FTC’s Proposed Rule on “Fake Reviews” Covers Much More; Provides Clarity on Some Issues, Uncertainty on Others
On the Friday before a long 4th of July weekend, the FTC delivered some light beach reading in the form of a 100-page notice of proposed rulemaking (NPRM) “banning fake reviews and testimonials.” While banning fake reviews and testimonials seems uncontroversial, the proposed rule would actually do much more, including authorizing civil penalties for businesses that procure or disseminate deceptive (not just “fake”) reviews when they “knew or should have known” the review was deceptive and where the review fails to disclose the testimonialist’s relationship with the business or product.
The proposed rule came just one day after the FTC’s release of updated Endorsement Guides, which we reviewed here. As currently drafted, the proposed rule would prohibit:
- Fake or false reviews and testimonials, which are defined to include reviews by reviewers who do not exist, did not use the product or service, or that materially misrepresent their experience with the product or service;
- Repurposing consumer reviews written for one product so that they appear for a “substantially different” product;
- Compensating or otherwise incentivizing or conditioning consumer reviews, whether positive or negative;
- Posting reviews by employees or “insiders” without disclosures regarding their material connection to the company;
- Creating seemingly “independent” review websites that are in fact controlled by the company and are not truly independent;
- Suppressing negative reviews, including by “unjustified” legal threats or “false accusations” or by declining to post negative reviews for a product or service unless for a specified reason unrelated to the negative nature of the review; and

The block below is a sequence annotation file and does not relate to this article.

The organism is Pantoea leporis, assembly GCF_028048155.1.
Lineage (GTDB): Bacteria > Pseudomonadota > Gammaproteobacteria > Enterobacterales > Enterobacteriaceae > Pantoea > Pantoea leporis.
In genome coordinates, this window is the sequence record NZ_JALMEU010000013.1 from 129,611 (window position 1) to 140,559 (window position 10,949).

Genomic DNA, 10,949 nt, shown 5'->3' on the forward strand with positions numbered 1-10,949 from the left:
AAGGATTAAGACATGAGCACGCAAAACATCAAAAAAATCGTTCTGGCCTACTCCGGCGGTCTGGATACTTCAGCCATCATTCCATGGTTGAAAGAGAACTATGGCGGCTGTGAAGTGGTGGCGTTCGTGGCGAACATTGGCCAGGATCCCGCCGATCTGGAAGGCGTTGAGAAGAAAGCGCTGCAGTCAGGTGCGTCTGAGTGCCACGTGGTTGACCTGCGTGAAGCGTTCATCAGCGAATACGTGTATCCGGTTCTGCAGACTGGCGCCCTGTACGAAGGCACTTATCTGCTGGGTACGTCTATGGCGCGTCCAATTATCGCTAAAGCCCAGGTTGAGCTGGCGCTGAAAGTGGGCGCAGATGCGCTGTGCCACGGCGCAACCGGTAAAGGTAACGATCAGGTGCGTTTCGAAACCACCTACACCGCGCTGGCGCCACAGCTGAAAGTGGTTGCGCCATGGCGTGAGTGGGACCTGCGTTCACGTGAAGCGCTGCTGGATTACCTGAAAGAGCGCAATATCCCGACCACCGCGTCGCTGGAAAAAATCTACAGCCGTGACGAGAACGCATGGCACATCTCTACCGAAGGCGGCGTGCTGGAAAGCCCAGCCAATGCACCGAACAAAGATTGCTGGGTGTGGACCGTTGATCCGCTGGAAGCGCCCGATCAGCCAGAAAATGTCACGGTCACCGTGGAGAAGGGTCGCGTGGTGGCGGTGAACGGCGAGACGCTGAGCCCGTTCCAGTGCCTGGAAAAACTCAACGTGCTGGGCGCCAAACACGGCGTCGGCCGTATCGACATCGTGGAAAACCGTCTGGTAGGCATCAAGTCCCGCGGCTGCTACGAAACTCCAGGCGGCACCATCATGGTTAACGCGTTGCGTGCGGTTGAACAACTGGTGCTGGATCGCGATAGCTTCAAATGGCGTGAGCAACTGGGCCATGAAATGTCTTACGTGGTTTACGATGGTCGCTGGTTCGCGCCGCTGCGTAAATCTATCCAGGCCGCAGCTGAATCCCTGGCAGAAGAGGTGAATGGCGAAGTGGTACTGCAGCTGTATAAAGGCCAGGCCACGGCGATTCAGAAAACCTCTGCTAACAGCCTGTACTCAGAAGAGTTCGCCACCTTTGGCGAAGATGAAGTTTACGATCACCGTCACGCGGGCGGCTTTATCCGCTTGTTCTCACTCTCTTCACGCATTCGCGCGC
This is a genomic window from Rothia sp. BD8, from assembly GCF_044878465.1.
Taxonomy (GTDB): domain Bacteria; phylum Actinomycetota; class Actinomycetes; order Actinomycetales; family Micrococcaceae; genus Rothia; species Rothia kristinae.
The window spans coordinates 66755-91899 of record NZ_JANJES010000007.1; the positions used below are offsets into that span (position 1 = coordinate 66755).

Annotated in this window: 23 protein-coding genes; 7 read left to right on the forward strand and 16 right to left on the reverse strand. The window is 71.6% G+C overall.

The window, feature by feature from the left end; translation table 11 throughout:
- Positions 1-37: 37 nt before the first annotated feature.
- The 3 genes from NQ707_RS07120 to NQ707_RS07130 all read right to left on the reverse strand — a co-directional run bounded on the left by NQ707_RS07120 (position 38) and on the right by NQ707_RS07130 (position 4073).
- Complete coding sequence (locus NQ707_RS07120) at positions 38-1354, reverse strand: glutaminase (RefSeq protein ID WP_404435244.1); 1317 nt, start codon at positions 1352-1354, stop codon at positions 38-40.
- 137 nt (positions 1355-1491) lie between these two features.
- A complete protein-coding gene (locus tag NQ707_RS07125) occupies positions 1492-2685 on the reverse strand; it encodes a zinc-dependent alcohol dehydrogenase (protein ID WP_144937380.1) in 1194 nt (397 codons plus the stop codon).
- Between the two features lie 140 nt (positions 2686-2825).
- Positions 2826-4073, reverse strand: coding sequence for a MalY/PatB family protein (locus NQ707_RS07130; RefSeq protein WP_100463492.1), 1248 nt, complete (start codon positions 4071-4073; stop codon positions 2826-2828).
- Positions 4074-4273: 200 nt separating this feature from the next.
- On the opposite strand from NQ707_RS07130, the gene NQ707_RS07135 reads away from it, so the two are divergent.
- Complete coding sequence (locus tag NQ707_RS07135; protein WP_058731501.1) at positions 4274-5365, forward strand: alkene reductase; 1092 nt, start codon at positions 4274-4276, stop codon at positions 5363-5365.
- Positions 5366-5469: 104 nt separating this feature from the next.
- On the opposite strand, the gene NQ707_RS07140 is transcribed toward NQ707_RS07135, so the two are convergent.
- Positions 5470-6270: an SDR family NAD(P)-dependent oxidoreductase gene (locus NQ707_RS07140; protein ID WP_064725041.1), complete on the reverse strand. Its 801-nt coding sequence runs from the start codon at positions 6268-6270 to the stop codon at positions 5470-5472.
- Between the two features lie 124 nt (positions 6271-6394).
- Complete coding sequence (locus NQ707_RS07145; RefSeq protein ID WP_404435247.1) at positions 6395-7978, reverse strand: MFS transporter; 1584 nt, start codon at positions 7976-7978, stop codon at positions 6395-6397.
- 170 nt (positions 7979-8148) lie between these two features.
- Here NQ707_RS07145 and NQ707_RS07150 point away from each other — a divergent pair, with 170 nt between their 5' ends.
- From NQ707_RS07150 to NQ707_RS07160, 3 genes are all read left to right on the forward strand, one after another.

- Selling, distributing, purchasing, or procuring “fake indicators” that misrepresent social media influence.
Many of these practices are already addressed in the FTC’s recently updated Endorsement Guides. Many are also listed in the Commission’s Notice of Penalty Offense letters on endorsements sent to over 700 companies last year, which we discussed here. For those practices that have long been considered deceptive, the proposed rule is clearly intended to open a path to consumer redress and civil penalties.
In other ways, however, the FTC is not just looking to authorize new remedies but also to substantively move the needle on the current legal standard. These efforts raise a host of issues and questions ripe for comment by interested parties, including:
- Should companies be liable for civil penalties based on a negligence theory and is the FTC authorized to do so under their Magnuson-Moss rulemaking authority? The proposed rule draws on concepts of negligence and third-party liability to propose that businesses will be liable directly if they disseminate or cause to be disseminated deceptive reviews (e.g., ones that materially misrepresent the testimonialist’s experience or that fail to disclose the relationship between the business and the testimonialist) if they “knew or should have known” of the facts giving rise to the deception. This new standard raises a number of important questions, which the FTC to its credit specifically seeks input on. Even assuming the FTC is authorized to seek civil penalties based on such a standard, what would this mean in practice for companies when they oversee and review reviews, and how would they show that they “should not have known” about a particular fact.